When an inline non-replaced element (such as a span) has top and bottom borders, the height of the content area of the parent element does not increase to accommodate large borders. Large top and bottom borders overflow the content area of the parent element. However, the left and right borders take up horizontal space on a line and therefore never overlap any characters (including spaces) that appear to the left or right of them.

Large top borders on inline non-replaced elements may cover text that is vertically above it. Large bottom borders on inline non-replaced elements may be overlapped by text that is vertically below it. This can be seen in the example below.

Example 5: <p style="font-size:35px;font-family:'Times New Roman';">the five boxing wizards jump quickly. the quick brown <span style="border-width:15px;border-style:solid;border-color:lime">fox</span> jumps over the lazy dog. the five boxing wizards jump quickly</p>

When an inline replaced element (such as an image) has top a large top border, the content area of the containing block element expands to accommodate it. The edge of the bottom border will be on the baseline of the parent element. Just like on inline non-replaced elements, left and right borders take up horizontal space on a line and therefore never overlap any characters (including spaces) that appear to the left or right of them.

Example 6: <p style="font-size:35px;font-family:'Times New Roman';">the five boxing w<img src="20x50.jpg" alt="20x50.jpg" style="border-width:15px;border-style:dashed;border-color:lime">izards jump quickly</p>

When there is insufficient space for a border, it overflows the content area of the containing element. When a border overflows the viewport, the browsers inserts a horizontal scrollbar to view it. On elements with unmodified positioning, only bottom and right borders can overflow.

Example 7: <div style="font-size:35px;font-family:'Times New Roman';height:140px;width:300px;border-width:3px;border-style:dashed;border-color:aqua"> <p style="height:135px;width:295px;border-width:3px;border-style:dashed;border-color:blue">the quick brown fox jumps over the lazy dog</p> </div>

border-top-width, border-right-width, border-bottom-width, and border-left-width

Using these properties, different border widths can be specified for each side of an element's border.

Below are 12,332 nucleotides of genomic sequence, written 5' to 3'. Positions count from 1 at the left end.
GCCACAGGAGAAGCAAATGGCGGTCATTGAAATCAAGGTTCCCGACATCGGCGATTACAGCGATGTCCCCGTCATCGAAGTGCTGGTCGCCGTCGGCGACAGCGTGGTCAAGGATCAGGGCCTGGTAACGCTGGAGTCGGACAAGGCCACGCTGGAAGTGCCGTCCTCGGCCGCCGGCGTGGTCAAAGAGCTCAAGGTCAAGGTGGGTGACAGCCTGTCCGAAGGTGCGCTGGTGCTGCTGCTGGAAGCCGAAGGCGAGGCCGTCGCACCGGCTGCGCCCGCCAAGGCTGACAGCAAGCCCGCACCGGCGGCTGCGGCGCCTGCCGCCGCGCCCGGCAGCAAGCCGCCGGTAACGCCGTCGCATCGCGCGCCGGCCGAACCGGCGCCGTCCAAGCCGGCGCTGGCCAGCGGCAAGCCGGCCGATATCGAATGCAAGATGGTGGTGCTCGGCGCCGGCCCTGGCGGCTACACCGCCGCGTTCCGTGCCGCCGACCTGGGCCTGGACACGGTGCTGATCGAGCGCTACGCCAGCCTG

Example: <p style="font-size:35px;font-family:'Times New Roman';border-style:solid;border-top-width:5px;border-right-width:2px;border-bottom-width:8px;border-left-width:10px;border-color:blue">the quick brown fox jumps over the lazy dog.</p>

The same effect can also be obtained using the border-width shorthand property with four space-separated values.

Example: <p style="font-size:35px;font-family:'Times New Roman';border-style:solid;border-width:5px 2px 8px 10px;;border-color:blue">the quick brown fox jumps over the lazy dog.</p>

The border-style Property

The border-style property can have, as values, the keywords none, hidden, dotted, dashed, solid, double, groove, ridge, inset, outset, and inherit. There is no initial value. It can have upto four space-separated values, which allows setting the style of each side of an element individually. The style of individual borders can also be set using border-top-style, border-right-style, border-bottom-style, border-left-style. The initial value of these properties is none.

border-style:solid

border-style:solid creates a border that consists of a straight line that does not have any gaps or decoration.

Example 8: <p style="font-size:35px;font-family:'Times New Roman';border-width:5px;border-style:solid">the quick brown fox jumps over the lazy dog. the five boxing wizards jump quickly</p>

border-style:dashed

border-style:dashed creates a border consisting of a straight line with gaps at regular intervals.

Example 9: <p style="font-size:35px;font-family:'Times New Roman';border-width:5px;border-style:dashed">the quick brown fox jumps over the lazy dog. the five boxing wizards jump quickly</p>

 

The above screenshot was taken in Firefox. In Internet Explorer (6, 7 and 8), the appearance of the border is slightly different — the width of the gaps and the intervals at which they appear is different.

The gap-width and gap-interval depends on the width of the border. In Firefox, the gap-width and the gap-interval is the three times the border-width. Therefore, in the above example, the gap-width and the gap-interval of the border is 15px. In Internet Explorer, the gap-width is equal to the width of the border and the gap-interval is twice the width of the border. Therefore, in the above example, the gap-width is 5px and the gap-interval is 10px.

border-style:dotted